Claiming Medical and Dental Expenses On Your Taxes

The IRS recently provided an update about medical and dental expensing that may affect your tax return. Below are eight things you should know about the medical and dental expense deduction:

1. AGI threshold increase.
Starting in 2013, the amount of allowable medical expenses you must exceed before you can claim a deduction is 10% of your adjusted gross income. The threshold was 7.5 percent of AGI in prior years.

2. Temporary exception for age 65.
The AGI threshold is still 7.5 percent of your AGI if you or your spouse is age 65 or older. This exception will apply through Dec. 31, 2016.

3. You must itemize.
You can only claim your medical and dental expenses if you itemize deductions on your federal tax return. You can’t claim these expenses if you take the standard deduction.

 4. Paid in 2013.
You can include only the expenses you paid in 2013. If you paid by check, the day you mailed or delivered the check is usually considered the date of payment.

5. Costs to include.
You can include most medical or dental costs that you paid for yourself, your spouse and your dependents. Some exceptions and special rules apply. Any costs reimbursed by insurance or other sources don’t qualify for a deduction.

6. Expenses that qualify.
You can include the costs of diagnosing, treating, easing or preventing disease. The cost of insurance premiums that you pay for policies that cover medical care qualifies, as does the cost of some long-term care insurance. The cost of prescription drugs and insulin also qualify. For more examples of costs you can deduct, see IRS Publication 502, Medical and Dental Expenses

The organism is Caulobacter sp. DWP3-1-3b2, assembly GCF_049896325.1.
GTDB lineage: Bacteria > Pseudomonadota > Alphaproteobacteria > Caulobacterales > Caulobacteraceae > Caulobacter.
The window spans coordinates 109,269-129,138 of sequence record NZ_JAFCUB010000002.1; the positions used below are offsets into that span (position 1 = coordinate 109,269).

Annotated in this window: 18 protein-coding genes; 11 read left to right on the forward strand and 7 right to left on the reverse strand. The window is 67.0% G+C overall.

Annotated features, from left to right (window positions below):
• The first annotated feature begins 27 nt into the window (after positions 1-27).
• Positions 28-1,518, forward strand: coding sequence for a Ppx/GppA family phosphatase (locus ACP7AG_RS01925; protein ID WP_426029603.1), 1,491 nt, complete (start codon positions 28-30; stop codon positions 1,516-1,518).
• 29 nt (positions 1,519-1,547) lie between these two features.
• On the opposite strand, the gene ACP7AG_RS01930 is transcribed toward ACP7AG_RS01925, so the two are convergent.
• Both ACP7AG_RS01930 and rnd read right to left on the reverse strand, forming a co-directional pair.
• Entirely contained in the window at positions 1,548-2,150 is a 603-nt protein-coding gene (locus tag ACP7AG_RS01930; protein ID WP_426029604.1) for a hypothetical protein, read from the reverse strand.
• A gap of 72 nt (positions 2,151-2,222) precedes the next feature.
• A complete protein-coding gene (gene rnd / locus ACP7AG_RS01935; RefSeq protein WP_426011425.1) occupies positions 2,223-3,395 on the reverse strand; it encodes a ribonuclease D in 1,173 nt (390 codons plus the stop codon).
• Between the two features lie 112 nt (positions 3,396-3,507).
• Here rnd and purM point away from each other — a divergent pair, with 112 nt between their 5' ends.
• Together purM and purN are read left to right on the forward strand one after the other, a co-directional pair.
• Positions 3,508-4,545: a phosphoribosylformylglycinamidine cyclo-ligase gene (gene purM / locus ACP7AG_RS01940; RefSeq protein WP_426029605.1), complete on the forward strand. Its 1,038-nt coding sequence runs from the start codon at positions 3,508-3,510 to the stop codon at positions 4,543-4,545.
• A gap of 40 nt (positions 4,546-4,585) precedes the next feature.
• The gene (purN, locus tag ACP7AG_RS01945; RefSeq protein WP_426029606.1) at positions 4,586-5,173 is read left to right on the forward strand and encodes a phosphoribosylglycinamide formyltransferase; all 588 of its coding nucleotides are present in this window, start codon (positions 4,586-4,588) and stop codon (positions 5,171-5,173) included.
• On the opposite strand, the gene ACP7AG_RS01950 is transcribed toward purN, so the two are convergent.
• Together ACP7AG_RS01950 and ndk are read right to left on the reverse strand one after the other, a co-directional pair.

7. Travel costs count.
You may be able to claim the cost of travel for medical care. This includes costs such as public transportation, ambulance service, tolls and parking fees. If you use your car, you can deduct either the actual costs or the standard mileage rate for medical travel. The rate is 24 cents per mile for 2013.

8. No double benefit.
You can’t claim a tax deduction for medical and dental expenses you paid with funds from your Health Savings Accounts or Flexible Spending Arrangements. Amounts paid with funds from those plans are usually tax-free.

Contact Green Financial Services if you have any questions about medical and dental deductions.

 

Name Changes for You or a Dependendant Need Reporting Before You File

Did you change your name last year? Did your dependent have a name change? If the answer to either question is yes, be sure to notify the Social Security Administration before you file your tax return with the IRS.

This is important because the name on your tax return MUST match SSA records. If they don’t, you’re likely to get a letter from the IRS about the mismatch. And if you expect a refund, this may delay when you’ll get it.

Be sure to contact SSA if:

  • You got married or divorced and you changed your name.
  • A dependent you claim had a name change. For example, this would apply if you adopted a child and that child’s last name changed.

File Form SS-5, Application for a Social Security Card, with the SSA to let them know about a name change.  You can file Form SS-5 at an SSA office or by mail. Your new card will have the same SSN as before but will show your new name.

If you have an adopted child who does not have a SSN, use a temporary Adoption Taxpayer Identification Number on your tax form. You can apply for an ATIN by filing Form W-7A, Application for Taxpayer Identification Number for Pending U.S. Adoptions, with the IRS.